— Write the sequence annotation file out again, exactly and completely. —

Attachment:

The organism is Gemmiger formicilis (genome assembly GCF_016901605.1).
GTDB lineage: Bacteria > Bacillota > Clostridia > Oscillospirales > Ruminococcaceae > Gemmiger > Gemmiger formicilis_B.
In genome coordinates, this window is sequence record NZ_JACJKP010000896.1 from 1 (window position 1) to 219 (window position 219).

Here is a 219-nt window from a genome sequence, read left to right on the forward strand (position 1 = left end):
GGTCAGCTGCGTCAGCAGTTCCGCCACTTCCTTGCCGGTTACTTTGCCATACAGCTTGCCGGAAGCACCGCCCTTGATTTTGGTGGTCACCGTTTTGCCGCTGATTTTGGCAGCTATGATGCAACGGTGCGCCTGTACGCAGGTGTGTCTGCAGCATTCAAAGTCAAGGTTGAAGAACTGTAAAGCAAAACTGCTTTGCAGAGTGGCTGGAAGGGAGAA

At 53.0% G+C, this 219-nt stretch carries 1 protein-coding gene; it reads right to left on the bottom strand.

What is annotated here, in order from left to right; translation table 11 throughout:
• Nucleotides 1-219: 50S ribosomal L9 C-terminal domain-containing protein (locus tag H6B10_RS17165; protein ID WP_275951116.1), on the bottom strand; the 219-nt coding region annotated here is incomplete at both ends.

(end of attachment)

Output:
The organism is Gemmiger formicilis (genome assembly GCF_016901605.1).
GTDB lineage: Bacteria > Bacillota > Clostridia > Oscillospirales > Ruminococcaceae > Gemmiger > Gemmiger formicilis_B.
In genome coordinates, this window is sequence record NZ_JACJKP010000896.1 from 1 (window position 1) to 219 (window position 219).

Here is a 219-nt window from a genome sequence, read left to right on the forward strand (position 1 = left end):
GGTCAGCTGCGTCAGCAGTTCCGCCACTTCCTTGCCGGTTACTTTGCCATACAGCTTGCCGGAAGCACCGCCCTTGATTTTGGTGGTCACCGTTTTGCCGCTGATTTTGGCAGCTATGATGCAACGGTGCGCCTGTACGCAGGTGTGTCTGCAGCATTCAAAGTCAAGGTTGAAGAACTGTAAAGCAAAACTGCTTTGCAGAGTGGCTGGAAGGGAGAA

At 53.0% G+C, this 219-nt stretch carries 1 protein-coding gene; it reads right to left on the bottom strand.

What is annotated here, in order from left to right; translation table 11 throughout:
• Nucleotides 1-219: 50S ribosomal L9 C-terminal domain-containing protein (locus tag H6B10_RS17165; protein ID WP_275951116.1), on the bottom strand; the 219-nt coding region annotated here is incomplete at both ends.